Co-sleeping battle: The fight for more shuteye

The enemy crept in under the cover of darkness. Neither of us noticed him until we saw the whites of his eyes, and by then it was too late. He was standing there, a silent predator in the night, and he scared the hell out of us. The invader won before we had time to defend ourselves. This master of stealth had no need for camouflage, preferring instead his favorite Ninja Turtle PJs.


t Simon didn’t even really creep in; he didn’t have to. He just sidled right up to our bed and woke us up with a start. My wife and I glanced at the clock, 6:00 a.m., so I guess it wasn’t even “night” and probably not that dark. It was too late to try to put him back in his bed, but, ugh, too damn early to wake up. So we sucked it up and snuggled. OK, we kind of liked it, too. The enemy is as adorable as he is sneaky. Sure, he’d give me a swift kick to the nuts every once in a while, but all is fair in love, war and the seemingly futile attempt as a parent to sleep just a little longer. I learned how to protect myself. The risk to my sack was worth the extra hour.

t But I knew, in the back of our minds my wife and I both knew, though we didn’t want to admit it, this was not going to end well.

t Not shockingly, 6:00 a.m. soon became 4:00 a.m, then 2:00 a.m, which, on bad nights, has turned into 12:30 a.m. He’s in there so long that I sometimes forget to protect my boys from my boy. Then he tries to freeze me out, working his way on top of the cover, denying me (though not his mother) any warmth. Forcing me into a corner of my own bed, curled in a ball, shivering my ass off and a little nervous I may get peed on is all just added insult to the injuries sustained from the repeated attacks his tiny fists and feet dole out.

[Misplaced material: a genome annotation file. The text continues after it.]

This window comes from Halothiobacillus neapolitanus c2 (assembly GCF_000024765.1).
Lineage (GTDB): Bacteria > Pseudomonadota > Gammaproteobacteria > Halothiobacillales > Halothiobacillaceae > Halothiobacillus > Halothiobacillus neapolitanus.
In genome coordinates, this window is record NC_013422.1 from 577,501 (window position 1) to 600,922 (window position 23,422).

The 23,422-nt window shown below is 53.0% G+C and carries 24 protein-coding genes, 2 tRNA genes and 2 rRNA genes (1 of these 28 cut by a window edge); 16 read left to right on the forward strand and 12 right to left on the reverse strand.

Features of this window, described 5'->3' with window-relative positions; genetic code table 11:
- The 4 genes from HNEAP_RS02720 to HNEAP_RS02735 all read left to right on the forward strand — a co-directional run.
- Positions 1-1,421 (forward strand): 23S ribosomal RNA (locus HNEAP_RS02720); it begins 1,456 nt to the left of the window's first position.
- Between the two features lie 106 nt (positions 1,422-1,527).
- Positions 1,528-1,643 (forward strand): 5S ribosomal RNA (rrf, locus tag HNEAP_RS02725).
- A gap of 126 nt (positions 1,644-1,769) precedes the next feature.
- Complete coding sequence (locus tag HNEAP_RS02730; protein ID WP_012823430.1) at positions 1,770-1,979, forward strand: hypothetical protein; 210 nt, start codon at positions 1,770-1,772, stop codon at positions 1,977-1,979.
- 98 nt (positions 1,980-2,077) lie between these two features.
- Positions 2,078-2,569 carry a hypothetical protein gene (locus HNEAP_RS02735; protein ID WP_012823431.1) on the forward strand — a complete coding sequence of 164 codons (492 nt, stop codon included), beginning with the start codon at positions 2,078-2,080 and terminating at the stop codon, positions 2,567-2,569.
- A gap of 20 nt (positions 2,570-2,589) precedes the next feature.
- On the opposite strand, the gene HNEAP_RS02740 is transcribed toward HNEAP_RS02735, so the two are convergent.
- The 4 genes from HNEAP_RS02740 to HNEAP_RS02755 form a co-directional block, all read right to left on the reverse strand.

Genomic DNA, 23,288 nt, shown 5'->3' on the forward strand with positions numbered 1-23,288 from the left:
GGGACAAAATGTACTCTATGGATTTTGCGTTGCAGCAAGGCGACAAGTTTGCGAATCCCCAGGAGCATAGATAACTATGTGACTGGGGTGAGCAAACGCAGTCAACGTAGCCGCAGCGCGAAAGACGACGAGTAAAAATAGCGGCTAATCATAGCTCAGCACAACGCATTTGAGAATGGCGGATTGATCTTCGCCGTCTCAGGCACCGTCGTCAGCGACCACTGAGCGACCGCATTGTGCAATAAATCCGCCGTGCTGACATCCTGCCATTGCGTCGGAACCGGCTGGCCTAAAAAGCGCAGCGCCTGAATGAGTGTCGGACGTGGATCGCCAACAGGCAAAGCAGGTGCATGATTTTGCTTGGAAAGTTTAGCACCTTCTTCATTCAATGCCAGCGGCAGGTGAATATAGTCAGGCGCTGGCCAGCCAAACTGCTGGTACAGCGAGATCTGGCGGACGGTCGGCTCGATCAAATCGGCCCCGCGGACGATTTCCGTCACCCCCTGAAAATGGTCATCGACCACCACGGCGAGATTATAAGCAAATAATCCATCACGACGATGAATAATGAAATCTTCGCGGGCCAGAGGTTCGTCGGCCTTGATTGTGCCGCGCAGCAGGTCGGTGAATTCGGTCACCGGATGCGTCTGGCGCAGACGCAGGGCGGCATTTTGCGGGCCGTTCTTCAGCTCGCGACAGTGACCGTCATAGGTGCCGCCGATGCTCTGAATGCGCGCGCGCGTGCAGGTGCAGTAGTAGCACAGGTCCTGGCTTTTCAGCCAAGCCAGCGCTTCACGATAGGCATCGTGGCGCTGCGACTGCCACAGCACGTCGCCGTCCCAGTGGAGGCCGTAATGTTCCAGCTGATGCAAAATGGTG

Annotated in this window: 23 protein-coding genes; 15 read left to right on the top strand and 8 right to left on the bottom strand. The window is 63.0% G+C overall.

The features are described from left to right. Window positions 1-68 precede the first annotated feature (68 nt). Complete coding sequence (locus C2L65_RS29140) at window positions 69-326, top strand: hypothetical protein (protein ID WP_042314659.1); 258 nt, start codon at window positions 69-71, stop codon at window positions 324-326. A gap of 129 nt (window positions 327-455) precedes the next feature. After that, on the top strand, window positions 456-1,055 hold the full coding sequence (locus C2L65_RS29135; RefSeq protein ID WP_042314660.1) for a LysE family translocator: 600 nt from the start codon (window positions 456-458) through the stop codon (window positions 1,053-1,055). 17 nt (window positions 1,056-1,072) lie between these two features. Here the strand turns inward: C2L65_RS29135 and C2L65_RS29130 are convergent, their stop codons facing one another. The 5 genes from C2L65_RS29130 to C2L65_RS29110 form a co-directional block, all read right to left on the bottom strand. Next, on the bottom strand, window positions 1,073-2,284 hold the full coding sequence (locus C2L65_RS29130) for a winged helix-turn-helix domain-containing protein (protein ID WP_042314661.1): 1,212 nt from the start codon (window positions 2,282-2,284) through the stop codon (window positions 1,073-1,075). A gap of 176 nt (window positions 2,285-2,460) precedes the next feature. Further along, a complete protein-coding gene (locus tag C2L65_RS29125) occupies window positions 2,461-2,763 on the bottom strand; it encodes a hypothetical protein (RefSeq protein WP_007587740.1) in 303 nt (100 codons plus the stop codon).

t A man can only take so much and I was starting to lose it. The sleep deprivation was getting to me. I love my son, but I really wanted to kill that little son-of-a-B! One of my parental philosophies has always been: Pick your battles. I decided that this was a war that had to be waged.

t I’d bring him back to his room before he got in our bed. I’d sit with him until he fell back asleep. I’d wait until he fell back asleep in our bed, then take him to his room. Then sit with him some more. All with the same result: Almost as soon as I was back in my bed, he was right there next to me. Defeat after drowsy defeat.

t Screw it. He won. I raised the white flag (actually one of his tiny socks casually discarded under our sheets three nights before).

t But I really wanted that damn kid out of my bed! His sleep was getting increasingly restless and my nights were increasingly sleepless. Allie wasn’t faring any better. She got more of the cover, but just as little of the bed. Once more to the brink! Sort of. This war could not be won with force; diplomacy was in order. I issued an ultimatum. “If you don’t stop moving, you have to sleep in your bed.” Somehow it didn’t matter that he was still sleeping when I gave my proclamation (or that my previous attempts to keep him in his own bed repeatedly failed). He stopped kicking, allowed me to put him back under the blanket and we both fell asleep. Another night, he wouldn’t stop thrashing, so I followed through on my threat. I put him down in his bed and covered him up… and he stayed there! Now there are even some (incredible!) nights when he doesn’t get out of his bed at all.

t It’s not a perfect system. We’re still co-sleeping and I still sometimes get kicked in the nads and poked in the eye, but the situation seems tenable. I picked my battle and made peace. I’d like to think of the end result as a compromise, but I know that’s exactly what the enemy wants me to think. Sneaky, adorable, little bastard.

Image: Laura Leyshon/Getty Images


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